| Management of Primary Adrenal Insufficiency: The Indian Perspective|| |
The management of PAI is challenging in India with obstacles at every stage right from the diagnosis to the treatment and subsequent follow-up of the patient. The clinical diagnosis of PAI is often missed by general physicians.
Tetracosactide (cosyntropin; synacthen) is not easily available in India for ACTH stimulation test, and we often use intramuscular ACTH stimulation test for diagnosis of AI.
The biggest obstacle for treatment of PAI in India is the limited availability of oral HC tablets. Oral HC is available in urban areas; however, many of our patients come from rural areas, where the availability of this drug is limited. Hence, many physicians prefer using prednisolone for the management of PAI. There is also a substantial difference in cost of these medications. Oral HC in dose of 20 mg/day will cost a patient Rs. 14 per tablet while the equivalent dose of prednisolone of 5 mg will only cost 60 paisa per tablet.
A lot of work needs to be done about patient education and adherence to medications. We have often seen patients skipping medications and landing up in emergency care unit with adrenal crisis. Although we insist on training all our patients for “sick-day rules,” the guidance is not always followed by the patient.
Fludrocortisone is commonly prescribed by us in PAI with titration done based on clinical parameters and PRA. The cost and availability of PRA is another obstacle in management. DHEA is not easily available in India, and with limited indications for its use in PAI, the use of DHEA is rarely given a priority in clinical practice.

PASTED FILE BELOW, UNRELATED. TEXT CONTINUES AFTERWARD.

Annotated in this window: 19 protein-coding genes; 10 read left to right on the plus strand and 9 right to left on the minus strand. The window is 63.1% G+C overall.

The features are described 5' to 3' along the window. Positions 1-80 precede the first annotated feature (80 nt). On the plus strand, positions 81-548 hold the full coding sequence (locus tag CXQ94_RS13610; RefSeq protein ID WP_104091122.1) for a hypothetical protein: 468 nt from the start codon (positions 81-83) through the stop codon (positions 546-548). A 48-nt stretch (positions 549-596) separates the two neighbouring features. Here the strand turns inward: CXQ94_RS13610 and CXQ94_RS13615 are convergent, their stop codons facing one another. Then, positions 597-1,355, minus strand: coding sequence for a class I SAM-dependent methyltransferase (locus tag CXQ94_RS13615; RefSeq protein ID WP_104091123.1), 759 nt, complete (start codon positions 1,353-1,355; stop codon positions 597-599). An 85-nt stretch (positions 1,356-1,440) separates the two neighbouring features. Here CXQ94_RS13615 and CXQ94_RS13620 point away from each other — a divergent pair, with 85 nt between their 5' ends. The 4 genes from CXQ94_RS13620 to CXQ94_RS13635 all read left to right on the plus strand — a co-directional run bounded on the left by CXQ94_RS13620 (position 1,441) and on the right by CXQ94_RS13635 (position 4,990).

| Recent Advances and Future Directions|| |
The management of PAI has seen some exciting new developments in the recent years. A novel once-daily, dual-release HC (PLENADREN; ViroPharma, Maidenhead, UK) was developed in the recent years to obtain more physiological circadian-based S-cortisol exposure-time profile. The tablet contains an immediate release coating surrounding an extended release core providing high levels of cortisol during the morning, followed by a gradual decrease throughout the day.
Another oral timed-released HC preparation called CHRONOCORT (available from Diurnal Limited, Cardiff, UK) simulates the physiological release of cortisol more closely as it has sustained release and enteric coats which can provide differing release profiles. When given in a twice daily toothbrush regimen (20 mg at 23:00 and 10 mg at 7:00 h), it has shown inin vivo andin vitro studies to provide a pharmacokinetic profile similar to the normal physiological diurnal rhythm of cortisol.
| Conclusion|| |
Synthetic GCs have been a landmark discovery enabling patients with life-threatening PAI to survive; however, the management of PAI continues to be challenging. There is substantial difference in the management of PAI between developed and developing countries; however, patient education and adherence to treatment are a common problem faced by endocrinologists dealing with these patients in most regions worldwide.
Financial support and sponsorship
Conflicts of interest
There are no conflicts of interest.